As restrictions ease and U.S. consumers head out of their homes, health concerns, aversion to crowds and the full impact of the recession will change behaviour.
Grocery stores may no longer offer free edible samples and consumers may shift away from deli/prepared foods. This is key because free sampling has historically been a traffic driver, and deli/prepared foods are higher margin. When dining out, consumers may prefer off-premise dining. Quick service restaurants already had more than 80% of sales from off-premise dining.3
However, casual dining options will need to adapt to delivery and takeout demand by altering kitchen operations, rethinking location strategy and leveraging third-party logistic providers. And with less beverage consumption at bars and restaurants, beverage manufacturers may need to rethink new product activity and marketing campaigns to drive at-home consumption.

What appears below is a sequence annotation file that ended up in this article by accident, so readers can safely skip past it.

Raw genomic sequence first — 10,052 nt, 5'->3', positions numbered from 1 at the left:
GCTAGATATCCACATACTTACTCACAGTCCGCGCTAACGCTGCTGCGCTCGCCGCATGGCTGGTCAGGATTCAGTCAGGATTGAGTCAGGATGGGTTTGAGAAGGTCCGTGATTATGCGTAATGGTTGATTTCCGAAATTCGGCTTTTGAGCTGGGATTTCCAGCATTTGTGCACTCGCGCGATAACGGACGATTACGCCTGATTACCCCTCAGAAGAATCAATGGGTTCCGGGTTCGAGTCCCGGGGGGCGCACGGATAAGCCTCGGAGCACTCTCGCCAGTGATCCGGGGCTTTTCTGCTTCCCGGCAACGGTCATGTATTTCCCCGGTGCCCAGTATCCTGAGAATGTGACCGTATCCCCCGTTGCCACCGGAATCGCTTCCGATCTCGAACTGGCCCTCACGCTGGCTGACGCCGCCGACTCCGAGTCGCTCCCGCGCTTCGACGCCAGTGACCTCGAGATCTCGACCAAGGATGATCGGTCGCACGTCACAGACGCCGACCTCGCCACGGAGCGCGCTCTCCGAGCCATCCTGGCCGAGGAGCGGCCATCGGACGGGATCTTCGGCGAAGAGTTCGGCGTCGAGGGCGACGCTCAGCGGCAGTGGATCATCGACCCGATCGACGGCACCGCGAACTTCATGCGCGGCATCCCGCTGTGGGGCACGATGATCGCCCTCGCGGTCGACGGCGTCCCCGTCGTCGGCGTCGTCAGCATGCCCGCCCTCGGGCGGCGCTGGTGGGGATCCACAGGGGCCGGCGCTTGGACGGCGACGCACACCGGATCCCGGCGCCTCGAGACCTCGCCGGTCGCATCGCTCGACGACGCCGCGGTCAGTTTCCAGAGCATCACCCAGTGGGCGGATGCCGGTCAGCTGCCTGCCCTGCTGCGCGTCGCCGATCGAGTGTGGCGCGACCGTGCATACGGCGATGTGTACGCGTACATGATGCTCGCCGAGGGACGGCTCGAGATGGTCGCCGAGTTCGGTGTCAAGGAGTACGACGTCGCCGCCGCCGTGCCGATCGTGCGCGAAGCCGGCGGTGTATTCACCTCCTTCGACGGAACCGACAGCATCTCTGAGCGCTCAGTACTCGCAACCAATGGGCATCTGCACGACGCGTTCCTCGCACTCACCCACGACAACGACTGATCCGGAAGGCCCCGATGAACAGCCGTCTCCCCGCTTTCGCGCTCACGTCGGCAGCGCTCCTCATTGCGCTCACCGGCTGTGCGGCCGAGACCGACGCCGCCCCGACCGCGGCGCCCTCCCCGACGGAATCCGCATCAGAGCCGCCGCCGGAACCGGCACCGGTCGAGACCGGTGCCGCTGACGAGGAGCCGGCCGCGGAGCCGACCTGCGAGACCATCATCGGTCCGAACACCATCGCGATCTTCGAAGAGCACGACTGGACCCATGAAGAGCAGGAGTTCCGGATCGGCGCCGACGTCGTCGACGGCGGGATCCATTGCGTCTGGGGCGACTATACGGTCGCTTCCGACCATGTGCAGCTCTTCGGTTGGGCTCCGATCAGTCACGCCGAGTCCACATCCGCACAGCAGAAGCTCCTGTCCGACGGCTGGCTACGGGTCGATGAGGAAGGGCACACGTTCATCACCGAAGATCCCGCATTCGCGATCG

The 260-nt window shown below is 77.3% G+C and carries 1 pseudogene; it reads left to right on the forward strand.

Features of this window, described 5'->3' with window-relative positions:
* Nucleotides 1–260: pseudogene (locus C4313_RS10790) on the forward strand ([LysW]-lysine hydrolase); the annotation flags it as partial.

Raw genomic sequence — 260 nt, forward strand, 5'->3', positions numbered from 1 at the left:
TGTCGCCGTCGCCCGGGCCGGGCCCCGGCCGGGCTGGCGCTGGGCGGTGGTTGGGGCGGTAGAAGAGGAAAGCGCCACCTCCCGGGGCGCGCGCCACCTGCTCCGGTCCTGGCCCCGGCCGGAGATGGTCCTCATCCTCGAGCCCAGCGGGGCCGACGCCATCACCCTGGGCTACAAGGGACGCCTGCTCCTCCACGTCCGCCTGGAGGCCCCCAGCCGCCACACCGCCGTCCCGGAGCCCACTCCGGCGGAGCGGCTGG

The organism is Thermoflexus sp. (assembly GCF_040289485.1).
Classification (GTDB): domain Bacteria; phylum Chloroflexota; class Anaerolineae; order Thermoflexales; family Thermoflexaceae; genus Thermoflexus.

When it comes to specialty retail shopping, brands and retailers will have to adapt as well. For example, beauty companies may turn to VR to translate the experience of in-store consumer trial. Clothing companies may develop alternatives to determine fit, such as VR, and possibly offer digitised models and predictive sizing algorithms. Retailers may also increasingly adopt self-checkout, store pickup and grab-and-go options.
Overall, the increase in online shopping and avoidance of crowds could prompt specialty and apparel retailers to close upwards of 30% to 40% of their stores over the next five years. In this environment, retailers with strong brands with direct and digital capabilities are better positioned.